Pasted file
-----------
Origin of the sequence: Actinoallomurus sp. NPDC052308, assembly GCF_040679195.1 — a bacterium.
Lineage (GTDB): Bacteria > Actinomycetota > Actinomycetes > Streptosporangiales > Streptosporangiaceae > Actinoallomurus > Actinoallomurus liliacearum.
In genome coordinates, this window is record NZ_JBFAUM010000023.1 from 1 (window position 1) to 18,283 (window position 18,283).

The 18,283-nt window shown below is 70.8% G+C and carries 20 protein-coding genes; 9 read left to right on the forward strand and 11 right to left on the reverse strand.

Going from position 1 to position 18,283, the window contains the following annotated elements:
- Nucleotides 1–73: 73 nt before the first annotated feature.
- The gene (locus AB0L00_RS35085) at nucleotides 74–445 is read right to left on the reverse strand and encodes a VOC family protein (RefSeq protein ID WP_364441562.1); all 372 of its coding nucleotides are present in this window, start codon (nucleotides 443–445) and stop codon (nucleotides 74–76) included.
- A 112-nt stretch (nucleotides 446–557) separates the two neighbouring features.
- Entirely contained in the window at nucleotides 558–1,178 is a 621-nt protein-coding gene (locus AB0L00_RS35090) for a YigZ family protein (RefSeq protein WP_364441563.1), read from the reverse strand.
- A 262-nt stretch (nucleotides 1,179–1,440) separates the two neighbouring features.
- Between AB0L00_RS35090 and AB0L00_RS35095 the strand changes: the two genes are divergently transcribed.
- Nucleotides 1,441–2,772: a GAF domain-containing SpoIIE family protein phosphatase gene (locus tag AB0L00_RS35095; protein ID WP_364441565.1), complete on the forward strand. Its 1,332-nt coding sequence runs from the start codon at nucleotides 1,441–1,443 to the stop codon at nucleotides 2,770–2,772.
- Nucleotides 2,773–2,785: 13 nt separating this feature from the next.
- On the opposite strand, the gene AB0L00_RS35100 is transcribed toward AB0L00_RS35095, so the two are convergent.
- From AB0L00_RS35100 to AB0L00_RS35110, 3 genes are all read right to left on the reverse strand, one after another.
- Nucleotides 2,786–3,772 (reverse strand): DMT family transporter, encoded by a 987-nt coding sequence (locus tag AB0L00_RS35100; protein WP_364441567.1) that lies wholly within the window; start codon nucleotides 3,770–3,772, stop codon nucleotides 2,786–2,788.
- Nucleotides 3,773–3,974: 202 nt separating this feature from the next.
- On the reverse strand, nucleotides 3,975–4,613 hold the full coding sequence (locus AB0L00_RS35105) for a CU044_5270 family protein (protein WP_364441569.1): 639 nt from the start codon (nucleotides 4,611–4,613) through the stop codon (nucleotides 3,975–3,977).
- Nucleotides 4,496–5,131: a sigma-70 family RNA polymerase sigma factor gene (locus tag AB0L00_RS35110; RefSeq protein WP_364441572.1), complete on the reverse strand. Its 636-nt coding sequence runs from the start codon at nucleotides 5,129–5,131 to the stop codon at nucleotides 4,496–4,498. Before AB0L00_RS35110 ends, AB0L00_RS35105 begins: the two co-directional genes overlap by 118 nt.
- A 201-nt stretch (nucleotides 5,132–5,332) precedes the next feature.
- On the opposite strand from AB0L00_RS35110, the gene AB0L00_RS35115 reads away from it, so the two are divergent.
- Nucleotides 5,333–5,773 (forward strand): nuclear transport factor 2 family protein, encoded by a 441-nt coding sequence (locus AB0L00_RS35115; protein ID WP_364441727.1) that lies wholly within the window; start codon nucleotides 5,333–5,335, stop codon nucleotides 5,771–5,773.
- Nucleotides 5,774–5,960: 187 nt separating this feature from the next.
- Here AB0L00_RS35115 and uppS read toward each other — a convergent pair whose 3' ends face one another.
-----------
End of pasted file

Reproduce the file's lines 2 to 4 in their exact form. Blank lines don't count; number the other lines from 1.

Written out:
Lineage (GTDB): Bacteria > Actinomycetota > Actinomycetes > Streptosporangiales > Streptosporangiaceae > Actinoallomurus > Actinoallomurus liliacearum.
In genome coordinates, this window is record NZ_JBFAUM010000023.1 from 1 (window position 1) to 18,283 (window position 18,283).

The 18,283-nt window shown below is 70.8% G+C and carries 20 protein-coding genes; 9 read left to right on the forward strand and 11 right to left on the reverse strand.